News media film a live broadcast near the secondary crime scene following a shooting at Sandy Hook Elementary School, in Sandy Hook, Connecticut, December 14, 2012. REUTERS/Michelle McLoughlin
As soon as CNN named the alleged suspect said to be behind a horrific elementary school shooting in Newtown, Conn., I did the natural thing: I looked him up on Facebook.
It wasn't hard to find a match. Within seconds anyone could spot a young man with the same name and hometown listed as Newtown.
I sent a few e-mails with the message: possible shooter, with no intention that it be posted anywhere without confirmation.
Everyone else in the world did the same Facebook search, it was clear.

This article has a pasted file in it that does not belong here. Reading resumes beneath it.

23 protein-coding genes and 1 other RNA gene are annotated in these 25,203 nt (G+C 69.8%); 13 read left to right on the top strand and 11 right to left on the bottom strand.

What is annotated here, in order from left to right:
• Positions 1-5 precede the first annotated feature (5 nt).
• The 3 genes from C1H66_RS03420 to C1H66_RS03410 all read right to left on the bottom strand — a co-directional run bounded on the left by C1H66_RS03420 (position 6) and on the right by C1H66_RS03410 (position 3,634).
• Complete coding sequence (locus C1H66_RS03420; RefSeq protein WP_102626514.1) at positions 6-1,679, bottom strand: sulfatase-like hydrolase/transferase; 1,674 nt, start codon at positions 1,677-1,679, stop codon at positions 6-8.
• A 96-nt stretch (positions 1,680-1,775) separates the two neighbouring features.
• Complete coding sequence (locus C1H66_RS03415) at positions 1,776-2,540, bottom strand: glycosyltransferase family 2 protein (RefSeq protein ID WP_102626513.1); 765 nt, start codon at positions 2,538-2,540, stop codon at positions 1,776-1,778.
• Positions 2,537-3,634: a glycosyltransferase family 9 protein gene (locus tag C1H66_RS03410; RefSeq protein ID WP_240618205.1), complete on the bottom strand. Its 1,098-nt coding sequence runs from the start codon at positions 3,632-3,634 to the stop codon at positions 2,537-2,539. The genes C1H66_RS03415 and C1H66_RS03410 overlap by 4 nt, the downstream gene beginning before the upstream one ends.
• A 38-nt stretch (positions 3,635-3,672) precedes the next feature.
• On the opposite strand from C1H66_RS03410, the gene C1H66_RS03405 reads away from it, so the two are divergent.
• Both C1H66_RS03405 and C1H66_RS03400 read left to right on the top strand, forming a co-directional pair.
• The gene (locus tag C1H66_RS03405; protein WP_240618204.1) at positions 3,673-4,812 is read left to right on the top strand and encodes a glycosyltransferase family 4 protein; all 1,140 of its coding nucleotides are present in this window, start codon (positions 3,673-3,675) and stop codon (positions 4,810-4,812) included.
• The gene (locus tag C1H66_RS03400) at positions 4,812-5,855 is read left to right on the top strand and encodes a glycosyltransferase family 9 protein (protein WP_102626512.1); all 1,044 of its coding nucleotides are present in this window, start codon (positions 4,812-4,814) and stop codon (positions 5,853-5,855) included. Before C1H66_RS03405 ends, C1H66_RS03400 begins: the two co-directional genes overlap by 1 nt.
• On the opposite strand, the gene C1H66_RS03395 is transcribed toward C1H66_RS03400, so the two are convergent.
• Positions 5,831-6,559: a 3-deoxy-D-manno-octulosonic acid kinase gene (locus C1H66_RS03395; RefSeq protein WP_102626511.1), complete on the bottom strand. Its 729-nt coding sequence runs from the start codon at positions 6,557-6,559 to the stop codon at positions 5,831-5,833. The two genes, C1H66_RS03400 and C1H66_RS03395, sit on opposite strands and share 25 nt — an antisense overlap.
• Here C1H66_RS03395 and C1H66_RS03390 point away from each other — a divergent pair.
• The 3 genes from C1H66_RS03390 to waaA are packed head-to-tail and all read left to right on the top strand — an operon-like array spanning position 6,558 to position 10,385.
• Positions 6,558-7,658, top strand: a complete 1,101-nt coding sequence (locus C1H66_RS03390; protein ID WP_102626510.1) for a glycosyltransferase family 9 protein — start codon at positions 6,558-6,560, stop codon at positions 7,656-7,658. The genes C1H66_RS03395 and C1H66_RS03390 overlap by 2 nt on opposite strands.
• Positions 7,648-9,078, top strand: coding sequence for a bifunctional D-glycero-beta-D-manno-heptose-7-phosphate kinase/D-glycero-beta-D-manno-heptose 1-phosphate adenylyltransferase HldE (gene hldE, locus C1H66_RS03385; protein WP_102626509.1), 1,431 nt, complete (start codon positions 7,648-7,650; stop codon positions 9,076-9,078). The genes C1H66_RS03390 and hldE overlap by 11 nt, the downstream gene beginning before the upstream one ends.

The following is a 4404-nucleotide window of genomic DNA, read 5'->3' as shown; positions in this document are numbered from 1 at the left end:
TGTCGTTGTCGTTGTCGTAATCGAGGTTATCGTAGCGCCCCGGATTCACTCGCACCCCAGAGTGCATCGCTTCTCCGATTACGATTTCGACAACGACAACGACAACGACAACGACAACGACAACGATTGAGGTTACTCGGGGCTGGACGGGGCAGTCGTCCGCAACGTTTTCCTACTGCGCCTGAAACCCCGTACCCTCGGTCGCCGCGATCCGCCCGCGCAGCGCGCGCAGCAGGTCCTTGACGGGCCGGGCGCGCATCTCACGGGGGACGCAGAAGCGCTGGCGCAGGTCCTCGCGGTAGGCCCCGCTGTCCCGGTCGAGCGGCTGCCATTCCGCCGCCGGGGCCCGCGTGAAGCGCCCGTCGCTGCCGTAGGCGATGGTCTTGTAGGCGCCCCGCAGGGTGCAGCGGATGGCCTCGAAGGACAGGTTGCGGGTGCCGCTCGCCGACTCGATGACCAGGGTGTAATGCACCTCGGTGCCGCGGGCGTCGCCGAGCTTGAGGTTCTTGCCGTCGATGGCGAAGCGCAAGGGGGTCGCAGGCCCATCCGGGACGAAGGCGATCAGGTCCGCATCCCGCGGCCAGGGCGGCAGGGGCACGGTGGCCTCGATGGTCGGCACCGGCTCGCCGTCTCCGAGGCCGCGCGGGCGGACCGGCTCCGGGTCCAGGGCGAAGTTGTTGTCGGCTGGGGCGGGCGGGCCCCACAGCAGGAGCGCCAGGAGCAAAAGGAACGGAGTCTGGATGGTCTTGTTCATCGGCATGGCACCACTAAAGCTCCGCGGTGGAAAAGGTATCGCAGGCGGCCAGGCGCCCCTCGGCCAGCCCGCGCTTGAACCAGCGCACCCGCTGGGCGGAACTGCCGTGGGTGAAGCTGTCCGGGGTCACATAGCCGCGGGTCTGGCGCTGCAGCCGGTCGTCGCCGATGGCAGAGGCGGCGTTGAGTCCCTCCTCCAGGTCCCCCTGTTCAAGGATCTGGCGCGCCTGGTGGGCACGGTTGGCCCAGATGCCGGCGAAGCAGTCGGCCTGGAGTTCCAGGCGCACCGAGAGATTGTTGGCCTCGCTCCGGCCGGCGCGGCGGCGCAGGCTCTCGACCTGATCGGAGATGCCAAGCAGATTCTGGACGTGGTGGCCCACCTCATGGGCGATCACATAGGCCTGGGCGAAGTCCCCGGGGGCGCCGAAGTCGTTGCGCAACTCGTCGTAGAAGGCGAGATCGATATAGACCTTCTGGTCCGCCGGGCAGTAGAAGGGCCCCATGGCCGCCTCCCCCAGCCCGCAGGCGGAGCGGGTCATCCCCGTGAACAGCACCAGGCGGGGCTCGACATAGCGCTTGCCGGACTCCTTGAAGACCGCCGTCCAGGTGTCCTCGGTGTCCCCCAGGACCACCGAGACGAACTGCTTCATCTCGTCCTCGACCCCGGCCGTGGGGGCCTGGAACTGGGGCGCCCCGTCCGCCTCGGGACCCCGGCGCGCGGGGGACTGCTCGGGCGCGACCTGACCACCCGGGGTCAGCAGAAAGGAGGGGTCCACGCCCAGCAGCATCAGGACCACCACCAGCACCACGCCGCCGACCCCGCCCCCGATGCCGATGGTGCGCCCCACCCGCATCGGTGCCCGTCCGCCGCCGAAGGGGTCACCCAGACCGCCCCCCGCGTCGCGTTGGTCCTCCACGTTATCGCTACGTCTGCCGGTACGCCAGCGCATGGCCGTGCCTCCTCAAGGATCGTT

Moments later, the same picture was flying across Twitter, Facebook and soon found its way onto several TV stations and websites, including briefly, in a moment of confusion, on Sun Media sites. It was quickly removed. For all we knew then, it might have been the wrong guy. We still don't know.
Such is the speed of breaking news in the modern age. In the rush to be first, hundreds, thousands convicted a guy who may or may not have killed 20 children and six adults.